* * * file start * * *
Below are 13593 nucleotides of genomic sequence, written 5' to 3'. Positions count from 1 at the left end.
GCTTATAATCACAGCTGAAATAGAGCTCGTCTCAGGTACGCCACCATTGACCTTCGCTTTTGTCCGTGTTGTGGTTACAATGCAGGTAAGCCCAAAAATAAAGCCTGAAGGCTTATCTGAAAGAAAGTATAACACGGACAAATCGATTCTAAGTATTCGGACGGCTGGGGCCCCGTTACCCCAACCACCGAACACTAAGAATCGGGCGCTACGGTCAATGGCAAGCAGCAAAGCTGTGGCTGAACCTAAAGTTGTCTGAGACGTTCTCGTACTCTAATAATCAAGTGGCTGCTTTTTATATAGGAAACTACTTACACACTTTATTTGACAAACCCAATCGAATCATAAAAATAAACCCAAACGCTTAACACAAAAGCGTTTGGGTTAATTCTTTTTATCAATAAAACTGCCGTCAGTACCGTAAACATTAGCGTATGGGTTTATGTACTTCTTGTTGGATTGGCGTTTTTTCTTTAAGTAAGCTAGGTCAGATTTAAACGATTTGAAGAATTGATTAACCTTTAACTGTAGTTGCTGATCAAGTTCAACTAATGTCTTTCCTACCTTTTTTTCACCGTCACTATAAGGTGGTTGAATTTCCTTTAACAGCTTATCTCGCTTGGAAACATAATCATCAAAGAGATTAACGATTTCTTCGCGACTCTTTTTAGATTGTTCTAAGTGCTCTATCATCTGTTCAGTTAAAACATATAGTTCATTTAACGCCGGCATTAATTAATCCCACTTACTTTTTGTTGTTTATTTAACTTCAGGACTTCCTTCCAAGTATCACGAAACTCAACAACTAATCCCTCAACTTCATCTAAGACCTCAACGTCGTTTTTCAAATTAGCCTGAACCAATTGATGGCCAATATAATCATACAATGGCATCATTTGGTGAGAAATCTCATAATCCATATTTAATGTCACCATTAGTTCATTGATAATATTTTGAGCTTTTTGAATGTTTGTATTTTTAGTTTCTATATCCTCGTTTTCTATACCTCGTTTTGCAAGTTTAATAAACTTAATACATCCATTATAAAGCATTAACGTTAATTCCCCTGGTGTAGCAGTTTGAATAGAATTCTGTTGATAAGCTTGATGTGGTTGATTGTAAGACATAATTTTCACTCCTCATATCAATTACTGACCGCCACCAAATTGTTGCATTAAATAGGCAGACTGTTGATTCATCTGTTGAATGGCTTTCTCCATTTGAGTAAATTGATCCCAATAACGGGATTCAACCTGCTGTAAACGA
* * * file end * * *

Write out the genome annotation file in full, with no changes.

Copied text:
Below are 13593 nucleotides of genomic sequence, written 5' to 3'. Positions count from 1 at the left end.
GCTTATAATCACAGCTGAAATAGAGCTCGTCTCAGGTACGCCACCATTGACCTTCGCTTTTGTCCGTGTTGTGGTTACAATGCAGGTAAGCCCAAAAATAAAGCCTGAAGGCTTATCTGAAAGAAAGTATAACACGGACAAATCGATTCTAAGTATTCGGACGGCTGGGGCCCCGTTACCCCAACCACCGAACACTAAGAATCGGGCGCTACGGTCAATGGCAAGCAGCAAAGCTGTGGCTGAACCTAAAGTTGTCTGAGACGTTCTCGTACTCTAATAATCAAGTGGCTGCTTTTTATATAGGAAACTACTTACACACTTTATTTGACAAACCCAATCGAATCATAAAAATAAACCCAAACGCTTAACACAAAAGCGTTTGGGTTAATTCTTTTTATCAATAAAACTGCCGTCAGTACCGTAAACATTAGCGTATGGGTTTATGTACTTCTTGTTGGATTGGCGTTTTTTCTTTAAGTAAGCTAGGTCAGATTTAAACGATTTGAAGAATTGATTAACCTTTAACTGTAGTTGCTGATCAAGTTCAACTAATGTCTTTCCTACCTTTTTTTCACCGTCACTATAAGGTGGTTGAATTTCCTTTAACAGCTTATCTCGCTTGGAAACATAATCATCAAAGAGATTAACGATTTCTTCGCGACTCTTTTTAGATTGTTCTAAGTGCTCTATCATCTGTTCAGTTAAAACATATAGTTCATTTAACGCCGGCATTAATTAATCCCACTTACTTTTTGTTGTTTATTTAACTTCAGGACTTCCTTCCAAGTATCACGAAACTCAACAACTAATCCCTCAACTTCATCTAAGACCTCAACGTCGTTTTTCAAATTAGCCTGAACCAATTGATGGCCAATATAATCATACAATGGCATCATTTGGTGAGAAATCTCATAATCCATATTTAATGTCACCATTAGTTCATTGATAATATTTTGAGCTTTTTGAATGTTTGTATTTTTAGTTTCTATATCCTCGTTTTCTATACCTCGTTTTGCAAGTTTAATAAACTTAATACATCCATTATAAAGCATTAACGTTAATTCCCCTGGTGTAGCAGTTTGAATAGAATTCTGTTGATAAGCTTGATGTGGTTGATTGTAAGACATAATTTTCACTCCTCATATCAATTACTGACCGCCACCAAATTGTTGCATTAAATAGGCAGACTGTTGATTCATCTGTTGAATGGCTTTCTCCATTTGAGTAAATTGATCCCAATAACGGGATTCAACCTGCTGTAAACGA